Wednesday, July 2, 2008

Are Free Magazines the Future of Publishing?

Are Free Magazines the Future of Publishing?
Will consumer go controlled?
By Chandra Johnson-Greene
CHICAGO-During a session at this week's CM Show, Jennifer Armor, audit manager at Verified Audit Circulation, argued that free magazines are the future of the business.

She riffed off a quote from Wired editor-in-chief Chris Anderson: "From the consumer's perspective there is a huge difference between cheap and free. Give a product away and it can go viral. Charge a single cent for it and you're already in an entirely different business."

Armour thinks this idea can, and will, eventually extend to the magazine industry. (Broadcast radio and TV have been offering it since their inception, after all, and the music industry is moving in the same direction, she noted.)

Because of the increasing price of paper and postage, Armour said, the cost of acquiring and keeping paid circ is becoming too high compared to the revenue it generates, and therefore, consumer publications will eventually move to a controlled circ model. Only magazines with premium content that can't be found elsewhere will be able charge their readers.

True, other types of media are free or becoming free, and it is becoming quite expensive to run a paid title. But the idea that consumer magazines will be corralled into a free model due to spiraling costs is unlikely.

Advertisers are still grappling with accepting that public-place copies of paid titles are valuable because the publishing industry's audience measurement system isn't as finite as TV or radio. To them, there's no real way to measure how many eyes have viewed the copies. Circulators know differently, of course, but the debate rages on. And until that issue-and a few others-have been hashed out, Armour's view of the future is out of reach.


Maghound offers magazines a la carte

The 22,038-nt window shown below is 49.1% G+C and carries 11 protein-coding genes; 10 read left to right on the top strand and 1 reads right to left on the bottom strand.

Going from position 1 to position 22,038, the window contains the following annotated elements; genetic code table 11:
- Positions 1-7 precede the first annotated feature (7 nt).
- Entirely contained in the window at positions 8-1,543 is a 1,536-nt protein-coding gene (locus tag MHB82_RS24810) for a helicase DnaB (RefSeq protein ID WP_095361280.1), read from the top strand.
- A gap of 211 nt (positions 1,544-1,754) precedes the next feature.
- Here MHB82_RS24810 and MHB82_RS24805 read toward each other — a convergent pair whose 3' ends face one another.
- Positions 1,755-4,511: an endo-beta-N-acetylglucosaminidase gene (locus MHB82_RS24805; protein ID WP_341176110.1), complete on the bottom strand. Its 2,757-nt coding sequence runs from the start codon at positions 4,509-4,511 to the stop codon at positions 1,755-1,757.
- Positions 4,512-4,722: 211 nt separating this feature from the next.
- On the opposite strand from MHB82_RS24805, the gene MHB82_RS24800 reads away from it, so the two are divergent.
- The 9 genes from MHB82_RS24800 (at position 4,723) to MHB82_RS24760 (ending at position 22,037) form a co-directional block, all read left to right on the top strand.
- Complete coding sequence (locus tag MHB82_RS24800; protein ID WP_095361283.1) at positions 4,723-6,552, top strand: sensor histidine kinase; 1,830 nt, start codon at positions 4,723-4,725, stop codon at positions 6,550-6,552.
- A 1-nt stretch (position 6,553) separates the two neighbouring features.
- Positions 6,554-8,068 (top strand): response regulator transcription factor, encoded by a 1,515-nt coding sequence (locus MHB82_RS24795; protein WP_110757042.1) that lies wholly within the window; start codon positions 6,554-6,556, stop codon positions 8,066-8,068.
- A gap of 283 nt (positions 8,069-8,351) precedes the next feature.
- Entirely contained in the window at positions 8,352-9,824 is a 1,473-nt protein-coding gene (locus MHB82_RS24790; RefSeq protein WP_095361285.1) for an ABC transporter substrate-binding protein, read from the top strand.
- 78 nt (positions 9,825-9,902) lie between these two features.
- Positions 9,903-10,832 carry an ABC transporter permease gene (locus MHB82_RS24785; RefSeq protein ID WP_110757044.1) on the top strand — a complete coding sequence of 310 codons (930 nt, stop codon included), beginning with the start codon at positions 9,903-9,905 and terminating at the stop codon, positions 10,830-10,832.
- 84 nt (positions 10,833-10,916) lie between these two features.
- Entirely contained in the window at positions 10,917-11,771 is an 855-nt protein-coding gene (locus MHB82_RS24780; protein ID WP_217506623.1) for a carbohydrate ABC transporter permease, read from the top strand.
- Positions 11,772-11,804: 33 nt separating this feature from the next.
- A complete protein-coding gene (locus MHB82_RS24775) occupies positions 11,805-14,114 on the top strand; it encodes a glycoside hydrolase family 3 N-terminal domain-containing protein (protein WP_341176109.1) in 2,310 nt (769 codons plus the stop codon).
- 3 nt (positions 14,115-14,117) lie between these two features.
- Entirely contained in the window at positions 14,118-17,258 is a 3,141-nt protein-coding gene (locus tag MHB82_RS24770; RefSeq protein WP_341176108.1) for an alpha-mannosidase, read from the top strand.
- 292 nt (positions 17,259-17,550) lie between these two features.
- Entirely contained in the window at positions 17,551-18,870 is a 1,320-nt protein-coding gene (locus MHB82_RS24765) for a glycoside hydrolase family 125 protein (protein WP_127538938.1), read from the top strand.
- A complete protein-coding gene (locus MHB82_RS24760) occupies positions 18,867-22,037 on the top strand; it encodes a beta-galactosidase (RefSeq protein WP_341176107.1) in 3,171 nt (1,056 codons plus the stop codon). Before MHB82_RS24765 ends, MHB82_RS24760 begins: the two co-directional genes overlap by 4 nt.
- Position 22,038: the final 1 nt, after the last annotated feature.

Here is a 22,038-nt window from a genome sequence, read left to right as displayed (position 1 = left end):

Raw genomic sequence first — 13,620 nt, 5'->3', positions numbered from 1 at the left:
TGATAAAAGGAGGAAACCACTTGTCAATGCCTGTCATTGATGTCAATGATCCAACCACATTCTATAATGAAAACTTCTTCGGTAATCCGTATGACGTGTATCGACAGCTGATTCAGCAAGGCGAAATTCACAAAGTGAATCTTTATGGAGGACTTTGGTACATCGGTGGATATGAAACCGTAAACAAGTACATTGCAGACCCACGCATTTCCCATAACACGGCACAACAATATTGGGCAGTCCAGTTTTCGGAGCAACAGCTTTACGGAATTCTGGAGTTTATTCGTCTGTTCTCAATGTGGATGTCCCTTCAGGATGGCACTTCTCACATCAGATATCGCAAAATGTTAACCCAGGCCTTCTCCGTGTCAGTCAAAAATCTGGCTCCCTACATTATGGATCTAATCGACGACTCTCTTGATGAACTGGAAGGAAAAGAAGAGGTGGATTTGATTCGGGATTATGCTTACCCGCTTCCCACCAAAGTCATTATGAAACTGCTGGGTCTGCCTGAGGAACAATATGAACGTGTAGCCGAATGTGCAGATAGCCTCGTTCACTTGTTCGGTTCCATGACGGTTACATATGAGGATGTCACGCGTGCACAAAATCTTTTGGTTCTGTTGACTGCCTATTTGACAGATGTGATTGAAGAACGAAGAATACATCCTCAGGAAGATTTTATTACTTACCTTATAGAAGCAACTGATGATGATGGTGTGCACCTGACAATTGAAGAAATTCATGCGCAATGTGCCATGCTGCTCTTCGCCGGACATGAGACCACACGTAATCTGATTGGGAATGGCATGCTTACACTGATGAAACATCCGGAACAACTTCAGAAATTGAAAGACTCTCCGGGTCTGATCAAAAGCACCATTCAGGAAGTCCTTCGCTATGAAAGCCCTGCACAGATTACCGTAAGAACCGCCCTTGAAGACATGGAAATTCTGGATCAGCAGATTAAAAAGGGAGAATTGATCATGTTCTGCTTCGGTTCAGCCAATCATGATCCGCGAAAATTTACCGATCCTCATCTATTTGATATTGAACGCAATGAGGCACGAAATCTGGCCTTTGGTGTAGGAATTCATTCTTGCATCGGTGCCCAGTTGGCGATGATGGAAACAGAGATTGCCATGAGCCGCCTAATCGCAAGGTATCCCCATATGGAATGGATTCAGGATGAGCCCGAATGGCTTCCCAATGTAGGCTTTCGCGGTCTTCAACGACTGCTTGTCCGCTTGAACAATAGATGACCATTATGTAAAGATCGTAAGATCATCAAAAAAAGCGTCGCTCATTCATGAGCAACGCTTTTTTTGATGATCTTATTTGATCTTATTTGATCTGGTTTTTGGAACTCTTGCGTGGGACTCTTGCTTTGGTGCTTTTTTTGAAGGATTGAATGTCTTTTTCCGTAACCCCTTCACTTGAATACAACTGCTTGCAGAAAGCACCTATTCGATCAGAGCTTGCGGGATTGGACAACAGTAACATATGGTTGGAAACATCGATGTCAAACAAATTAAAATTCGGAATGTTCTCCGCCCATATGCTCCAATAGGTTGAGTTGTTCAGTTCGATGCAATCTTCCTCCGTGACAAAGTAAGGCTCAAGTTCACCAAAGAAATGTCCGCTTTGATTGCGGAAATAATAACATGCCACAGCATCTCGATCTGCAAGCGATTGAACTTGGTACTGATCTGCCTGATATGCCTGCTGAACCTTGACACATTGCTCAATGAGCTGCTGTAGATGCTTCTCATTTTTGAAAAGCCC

By Lauren Bell

Time Inc. will launch
- a membership-based magazine purchasing site - in September.

Maghound users pay a monthly members' fee, depending on the number of titles they would like to receive. The program currently has 280 titles from a variety of publishers, and members can order different titles every month.

"The goal, simply, is to expand print circulation, and we feel, based on testing, that we can bring incremental readers to each brand," said Dave Ventresca, president of Maghound Enterprises Inc. "In addition, Maghound can bring in the right types of readers; we feel confident that it will deliver younger readers, who are more likely to be married, more likely to have children, have higher levels of education and higher household income levels than the general US population."

Though Maghound is a Time Inc. venture, other publishers have been invited to join the service, with the rationale that more choice makes more loyal consumers. Time titles will, however, benefit from merchandising and special promotions on the site - as will other high-performing titles. Ventresca said he expects to have 300 magazines signed up for Maghound by the end of September and 400 by the end of the year.

Marketing for the September Maghounds launch will be largely through online channels, such as banners and e-mails. Once the brand gets better established, marketing efforts will expand to print, events, search, viral and gift programs. Time Inc. lists and outside lists are being used to target direct efforts.

"The key metrics that we're looking at are: costs per acquiring new members, how many magazines people are buying, how much they're paying and how long they're going to stay with the service," said Ventresca. "We think people will stay Maghound readers longer because if you are subscribing to three titles [in the traditional way] and get bored with title C, you just cancel or let it lapse. If you're paying for three titles on Maghound and get bored of the third one, you're more likely to switch to another title since you're already paying for three."

Three titles from Maghound cost $3.95 a month, five titles $7.95, and seven are $9.95. For more than seven titles, members pay an additional dollar per title. Around 10% of the titles on Maghound have been designated "premium," based on their higher-than-average subscription pricing; premium titles charge an extra fee.

Magazines purchased through Maghound will be classified as single-copy sales in ABC and BPA audits.

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